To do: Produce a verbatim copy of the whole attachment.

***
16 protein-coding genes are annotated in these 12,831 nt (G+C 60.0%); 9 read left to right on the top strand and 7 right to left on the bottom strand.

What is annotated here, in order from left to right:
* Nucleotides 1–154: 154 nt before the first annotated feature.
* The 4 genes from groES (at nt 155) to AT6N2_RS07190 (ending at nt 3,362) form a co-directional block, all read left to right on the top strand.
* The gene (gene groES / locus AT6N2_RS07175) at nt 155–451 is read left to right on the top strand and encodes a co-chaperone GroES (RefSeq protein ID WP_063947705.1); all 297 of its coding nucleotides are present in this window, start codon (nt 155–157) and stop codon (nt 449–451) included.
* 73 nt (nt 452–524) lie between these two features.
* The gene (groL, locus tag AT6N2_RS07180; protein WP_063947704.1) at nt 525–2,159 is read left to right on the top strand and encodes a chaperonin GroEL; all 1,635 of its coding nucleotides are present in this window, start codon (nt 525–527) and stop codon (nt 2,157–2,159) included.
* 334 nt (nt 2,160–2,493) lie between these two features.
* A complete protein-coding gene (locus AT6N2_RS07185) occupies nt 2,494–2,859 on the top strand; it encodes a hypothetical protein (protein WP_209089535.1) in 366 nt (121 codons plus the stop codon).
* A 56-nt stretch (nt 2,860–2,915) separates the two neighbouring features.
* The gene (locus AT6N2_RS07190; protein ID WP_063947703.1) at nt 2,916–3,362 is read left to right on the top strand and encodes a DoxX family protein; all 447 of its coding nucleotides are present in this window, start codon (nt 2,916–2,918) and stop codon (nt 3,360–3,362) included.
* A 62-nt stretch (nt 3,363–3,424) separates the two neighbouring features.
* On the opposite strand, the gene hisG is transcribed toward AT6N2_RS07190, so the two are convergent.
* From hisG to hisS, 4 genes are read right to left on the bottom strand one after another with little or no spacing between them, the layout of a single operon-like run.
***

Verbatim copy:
16 protein-coding genes are annotated in these 12,831 nt (G+C 60.0%); 9 read left to right on the top strand and 7 right to left on the bottom strand.

What is annotated here, in order from left to right:
* Nucleotides 1–154: 154 nt before the first annotated feature.
* The 4 genes from groES (at nt 155) to AT6N2_RS07190 (ending at nt 3,362) form a co-directional block, all read left to right on the top strand.
* The gene (gene groES / locus AT6N2_RS07175) at nt 155–451 is read left to right on the top strand and encodes a co-chaperone GroES (RefSeq protein ID WP_063947705.1); all 297 of its coding nucleotides are present in this window, start codon (nt 155–157) and stop codon (nt 449–451) included.
* 73 nt (nt 452–524) lie between these two features.
* The gene (groL, locus tag AT6N2_RS07180; protein WP_063947704.1) at nt 525–2,159 is read left to right on the top strand and encodes a chaperonin GroEL; all 1,635 of its coding nucleotides are present in this window, start codon (nt 525–527) and stop codon (nt 2,157–2,159) included.
* 334 nt (nt 2,160–2,493) lie between these two features.
* A complete protein-coding gene (locus AT6N2_RS07185) occupies nt 2,494–2,859 on the top strand; it encodes a hypothetical protein (protein WP_209089535.1) in 366 nt (121 codons plus the stop codon).
* A 56-nt stretch (nt 2,860–2,915) separates the two neighbouring features.
* The gene (locus AT6N2_RS07190; protein ID WP_063947703.1) at nt 2,916–3,362 is read left to right on the top strand and encodes a DoxX family protein; all 447 of its coding nucleotides are present in this window, start codon (nt 2,916–2,918) and stop codon (nt 3,360–3,362) included.
* A 62-nt stretch (nt 3,363–3,424) separates the two neighbouring features.
* On the opposite strand, the gene hisG is transcribed toward AT6N2_RS07190, so the two are convergent.
* From hisG to hisS, 4 genes are read right to left on the bottom strand one after another with little or no spacing between them, the layout of a single operon-like run.